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Discussion in 'The Okie Corral' started by Glock-it-to-me, Mar 9, 2010.
Fess up - who still has a slide rule tucked into the far reaches of their desk?
Got mine... and my dad's... tucked away in a drawer. His is nicer - rosewood and ivory - mine is plastic.
I learned to use it in high school, but only spent about half a semester of engineering school with the slip stick hanging from my belt. Fall of my Freshman year is when the HP35 came out, and my father sprung for one of those as an early Christmas gift that year.
Finished my Physics I final in record time that Fall... it was interesting being on the leading edge of the calculator revolution, and blasting by the kids who were still doing things the old fashioned way... then watching the exams change to put more emphasis on theory and less on calculation as a result of the change in technology.
I don't currently own one, but was trained (and somewhat proficient) with one back in the 60's. It was our only "calculator"! And some math classes banned them from the classroom, because it made math TOO EASY!
I probably wouldn't have a clue now, when it comes to calculating with it.
Not since High School. My baby sister tells her kids, "Your uncle used to have to use a slide rule to do his math homework."
I've got one on one of my watches and at least one in each of my helmet bags. An E6B is a slide rule, right?
I sort of collect them. Not formally, but if I come across one, I usually nab it.
I don't have one any more after far too many moves but I used one in chemistry class in high school (wouldn't let us use them in math) in the 1960s. I actually learned how to use one much earlier because my father was a civil engineer and used his daily. Of course as a kid I wanted to know what it was and how it worked.
In our Navy schools back in the early 70's, the new fangled electronic calculators weren't allowed. I've still got my yellow Pickett slide rule in the basement.
I went into Office Depot about 2 years ago looking for graph paper.
The 20-something guy who I asked about it didn't even know what it was.
I say, if we allow chil'runs to use electronic calculators, they have to do it in RPN.
Haven't used an E6B since I was a Private Pilot. How do you use one in a helicopter, you can't let go of anything.
Maybe you guys need to gather them all up and send them to the school that just fired all the teachers. The teachers said they didn't have the supplies they needed to make the kids proficient at math. Your donation is greatly appreciated.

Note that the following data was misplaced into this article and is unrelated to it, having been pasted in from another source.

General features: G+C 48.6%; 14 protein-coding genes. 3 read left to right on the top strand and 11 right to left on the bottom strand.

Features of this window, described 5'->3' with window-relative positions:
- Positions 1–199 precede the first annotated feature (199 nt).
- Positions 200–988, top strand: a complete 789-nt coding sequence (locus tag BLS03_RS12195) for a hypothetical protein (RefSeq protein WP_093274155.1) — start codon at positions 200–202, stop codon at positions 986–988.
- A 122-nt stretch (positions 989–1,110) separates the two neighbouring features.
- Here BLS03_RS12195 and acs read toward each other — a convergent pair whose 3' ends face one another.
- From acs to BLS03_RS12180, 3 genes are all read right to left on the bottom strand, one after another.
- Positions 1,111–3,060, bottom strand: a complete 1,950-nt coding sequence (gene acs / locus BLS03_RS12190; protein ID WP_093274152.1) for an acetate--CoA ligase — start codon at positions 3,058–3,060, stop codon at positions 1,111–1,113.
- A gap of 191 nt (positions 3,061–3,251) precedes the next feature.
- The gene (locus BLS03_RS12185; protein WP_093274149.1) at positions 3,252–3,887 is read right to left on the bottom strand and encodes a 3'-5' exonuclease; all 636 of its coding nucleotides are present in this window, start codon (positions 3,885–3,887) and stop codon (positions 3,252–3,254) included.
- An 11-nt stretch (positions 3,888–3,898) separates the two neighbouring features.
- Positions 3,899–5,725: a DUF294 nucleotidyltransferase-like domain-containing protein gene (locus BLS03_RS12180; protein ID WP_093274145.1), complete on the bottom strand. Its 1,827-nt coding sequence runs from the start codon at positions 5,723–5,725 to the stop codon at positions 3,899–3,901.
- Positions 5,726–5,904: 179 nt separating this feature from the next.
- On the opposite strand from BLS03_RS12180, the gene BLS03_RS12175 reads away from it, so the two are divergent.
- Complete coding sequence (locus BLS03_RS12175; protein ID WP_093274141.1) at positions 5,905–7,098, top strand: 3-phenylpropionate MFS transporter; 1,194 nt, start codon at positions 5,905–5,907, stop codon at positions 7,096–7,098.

M2 Carbine, OJ are both two of our elder statemen.
DeathRow hardly posts anymore...he is also a gentleman from times past.
Dragoon is probably the oldest living thing on earth...his birth certificate has on it just a date, which is actually "BC", but at the time nobody believed Jesus Christ would walk the earth some 1210 years later, and for those that believed, it seemed too far fetched that the world would be around in 12 centuries to see Jesus' birth...
...and here he still is today, some 3000 years later, still kicking *** and taking names. If memory serves me correct, he was the 1st copper to arrest the guy who invented the slide rule - but he let that one slide.
I've got my trusty old slipstick, a Faber-Castell 10-inch unit, on display at my desk. I started my undergraduate training at MIT before the invention of the calculator, so I got to be pretty proficient with that one. I also have a circular slide rule built into the bezel of my Pulsar aviator's wristwatch.
You gotta set the collective friction just right and you have a hand for just such occasions
Not in my desk, but I have 1 or 2 somewhere in the house.
My cup of coffee fits perfectly under the collective
I forgot, you jet guys have switch monkeys (second in command/ co-pilots, coffee makers) to do those sort of things.
Us poor fling wing guys have to do it all ourselves.
Guilty as charged!
Have my oldest brother's slide rule (i.e., hand me down). It was one of those aluminum ones with an almost DOT yellow paint job and nice, easy to read black markings and writing. (I think the USNavy had similar ones, but I'm not sure. )
I couldn't throw a rock and hit 50 yet, but I bet I could reach it in two with a 1 iron. (Riddle: How old am I?)